DescriptionBackground and aims While care for patients with multiple sclerosis is improving, vision problems may be underestimated and patients do not always receive appropriate care for these complaints. This is striking as vision problems may have a vast impact on quality of life and as vision is perceived by multiple sclerosis patients as extremely valuable. The aim of this study is to map the prevalence, nature and severity of subjective visual complaints. A better understanding of these complaints will improve rehabilitation for people with multiple sclerosis.
Method We developed a 19-item questionnaire to screen for subjective visual complaints, which was administered to 255 patients with multiple sclerosis in two Dutch hospitals.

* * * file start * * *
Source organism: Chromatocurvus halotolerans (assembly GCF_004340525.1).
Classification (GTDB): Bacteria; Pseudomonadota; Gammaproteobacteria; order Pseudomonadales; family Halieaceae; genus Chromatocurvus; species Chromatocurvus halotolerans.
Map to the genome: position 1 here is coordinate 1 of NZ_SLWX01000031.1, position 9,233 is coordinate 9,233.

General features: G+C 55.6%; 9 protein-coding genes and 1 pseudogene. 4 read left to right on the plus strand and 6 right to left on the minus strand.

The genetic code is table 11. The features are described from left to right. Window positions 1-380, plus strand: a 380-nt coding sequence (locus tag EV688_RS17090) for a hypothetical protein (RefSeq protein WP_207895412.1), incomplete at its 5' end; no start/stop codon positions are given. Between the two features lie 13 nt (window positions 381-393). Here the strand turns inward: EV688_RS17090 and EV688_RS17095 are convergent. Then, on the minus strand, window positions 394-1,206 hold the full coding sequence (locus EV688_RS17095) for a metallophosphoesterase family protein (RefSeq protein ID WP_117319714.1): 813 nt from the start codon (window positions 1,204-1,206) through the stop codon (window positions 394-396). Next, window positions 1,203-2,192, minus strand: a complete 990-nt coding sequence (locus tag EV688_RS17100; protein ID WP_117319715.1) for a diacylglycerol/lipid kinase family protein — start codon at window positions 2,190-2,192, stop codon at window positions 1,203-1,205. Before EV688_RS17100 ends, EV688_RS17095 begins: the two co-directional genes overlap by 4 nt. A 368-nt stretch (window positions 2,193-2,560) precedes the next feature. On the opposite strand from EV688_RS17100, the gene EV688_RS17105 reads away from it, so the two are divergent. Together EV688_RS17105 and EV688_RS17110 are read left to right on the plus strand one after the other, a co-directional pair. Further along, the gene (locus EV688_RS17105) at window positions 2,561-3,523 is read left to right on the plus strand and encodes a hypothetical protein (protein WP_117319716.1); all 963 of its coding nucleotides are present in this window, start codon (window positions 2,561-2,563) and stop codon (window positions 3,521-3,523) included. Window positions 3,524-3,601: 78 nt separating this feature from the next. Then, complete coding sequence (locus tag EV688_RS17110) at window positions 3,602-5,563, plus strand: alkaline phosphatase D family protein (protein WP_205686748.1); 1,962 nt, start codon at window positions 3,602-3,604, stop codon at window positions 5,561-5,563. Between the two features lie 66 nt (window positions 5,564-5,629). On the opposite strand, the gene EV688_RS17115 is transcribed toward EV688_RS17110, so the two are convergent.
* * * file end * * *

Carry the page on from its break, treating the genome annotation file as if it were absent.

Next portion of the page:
Results Almost 90% of patients reported to have one or more visual complaints. The most common complaints were blurry vision, having difficulty focusing and photophobia, which were all experienced by more than half of the patients. In addition, needing more time to perceive visual information, having difficulty with reading or adapting to light or darkness and a reduced contrast sensitivity were commonly experienced. The two least common complaints were having difficulty finding and searching and experiencing a distorted image, but were nevertheless experienced by at least 10% of the patients.
Conclusions Visual complaints are very common among multiple sclerosis patients and a wide range of visual complaints is experienced. Recognition and knowledge of these visual complaints can facilitate high quality rehabilitation that can be specially designed for these patients.